The Mad King

By Edgar Rice Burroughs

Page 21

I have never seen you before. But that is not necessary--you
conform perfectly to the printed description of you with which the
kingdom is flooded. Were that not enough, the fact that you were
discovered with old Von der Tann's daughter is sufficient to remove
the least doubt as to your identity."

"You are governor of Blentz," cried Barney, "and yet you say that
you have never seen the king?"

"Certainly," replied Maenck. "After you escaped the entire
personnel of the garrison here was changed, even the old servants to
a man were withdrawn and others substituted. You will have
difficulty in again escaping, for those who aided you before are no
longer here."

"There is no man in the castle of Blentz who has ever seen the
king?" asked Barney.

"None who has seen him before tonight," replied Maenck. "But were we
in doubt we have the word of the Princess Emma that you are Leopold.
Did she not admit it to you, Butzow?"

"When she thought his majesty dead she admitted it," replied Butzow.

"We gain nothing by discussing the matter," said Maenck shortly.
"You are Leopold of Lutha. Prince Peter says that you are mad. All
that concerns me is that you do not escape again, and you may rest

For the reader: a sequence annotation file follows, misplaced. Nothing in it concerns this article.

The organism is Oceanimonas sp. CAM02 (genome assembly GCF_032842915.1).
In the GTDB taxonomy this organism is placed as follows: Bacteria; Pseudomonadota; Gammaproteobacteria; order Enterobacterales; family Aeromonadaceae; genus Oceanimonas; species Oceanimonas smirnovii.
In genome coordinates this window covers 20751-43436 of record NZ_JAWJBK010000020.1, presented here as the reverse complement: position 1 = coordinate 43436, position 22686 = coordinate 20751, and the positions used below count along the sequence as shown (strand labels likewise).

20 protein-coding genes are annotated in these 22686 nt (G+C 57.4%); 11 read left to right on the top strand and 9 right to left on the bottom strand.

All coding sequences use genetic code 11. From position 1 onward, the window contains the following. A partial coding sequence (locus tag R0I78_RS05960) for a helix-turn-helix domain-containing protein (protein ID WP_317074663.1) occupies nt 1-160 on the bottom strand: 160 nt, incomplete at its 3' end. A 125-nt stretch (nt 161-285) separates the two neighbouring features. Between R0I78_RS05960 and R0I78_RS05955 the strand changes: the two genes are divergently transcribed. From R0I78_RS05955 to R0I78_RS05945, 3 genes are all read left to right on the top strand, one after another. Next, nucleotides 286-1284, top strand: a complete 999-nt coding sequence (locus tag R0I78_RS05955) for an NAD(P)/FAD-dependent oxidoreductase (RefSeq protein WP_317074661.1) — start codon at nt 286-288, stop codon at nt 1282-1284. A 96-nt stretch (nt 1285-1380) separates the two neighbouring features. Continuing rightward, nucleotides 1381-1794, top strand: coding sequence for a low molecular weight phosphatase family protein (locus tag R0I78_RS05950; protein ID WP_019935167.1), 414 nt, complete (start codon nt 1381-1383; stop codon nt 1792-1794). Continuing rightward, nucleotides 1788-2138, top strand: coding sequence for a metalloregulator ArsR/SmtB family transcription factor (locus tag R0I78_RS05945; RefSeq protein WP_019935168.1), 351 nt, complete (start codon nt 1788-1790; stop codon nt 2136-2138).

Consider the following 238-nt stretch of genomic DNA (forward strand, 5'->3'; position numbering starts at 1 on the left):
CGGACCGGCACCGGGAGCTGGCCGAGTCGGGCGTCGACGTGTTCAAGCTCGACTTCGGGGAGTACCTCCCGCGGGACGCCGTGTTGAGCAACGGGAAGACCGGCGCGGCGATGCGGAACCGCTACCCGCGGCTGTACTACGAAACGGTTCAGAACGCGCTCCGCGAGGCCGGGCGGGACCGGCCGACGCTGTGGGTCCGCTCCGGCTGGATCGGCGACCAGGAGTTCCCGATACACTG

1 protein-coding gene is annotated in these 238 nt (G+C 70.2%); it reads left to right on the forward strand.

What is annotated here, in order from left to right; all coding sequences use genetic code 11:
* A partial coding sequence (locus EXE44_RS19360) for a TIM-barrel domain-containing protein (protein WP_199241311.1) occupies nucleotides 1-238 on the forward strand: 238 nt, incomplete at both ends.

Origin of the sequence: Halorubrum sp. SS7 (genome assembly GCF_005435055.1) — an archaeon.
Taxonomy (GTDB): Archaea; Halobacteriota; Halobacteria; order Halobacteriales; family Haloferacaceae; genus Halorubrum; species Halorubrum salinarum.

assured that while Ernst Maenck is governor of Blentz you shall not
escape and go at large again.

"Are the royal apartments in readiness for his majesty, Dr. Stein?"
he concluded, turning toward a rat-faced little man with bushy
whiskers, who stood just behind him.

The query was propounded in an ironical tone, and with a manner that
made no pretense of concealing the contempt of the speaker for the
man he thought the king.

The eyes of the Princess Emma were blazing as she caught the scant
respect in Maenck's manner. She looked quickly toward Barney to see
if he intended rebuking the man for his impertinence. She saw that
the king evidently intended overlooking Maenck's attitude. But Emma
von der Tann was of a different mind.

She had seen Maenck several times at social functions in the
capital. He had even tried to win a place in her favor, but she had
always disliked him, even before the nasty stories of his past life
had become common gossip, and within the year she had won his hatred
by definitely indicating to him that he was persona non grata, in so
far as she was concerned. Now she turned upon him, her eyes flashing
with indignation.

"Do you forget, sir, that you address the king?" she cried. "That
you are without honor I have heard men say,

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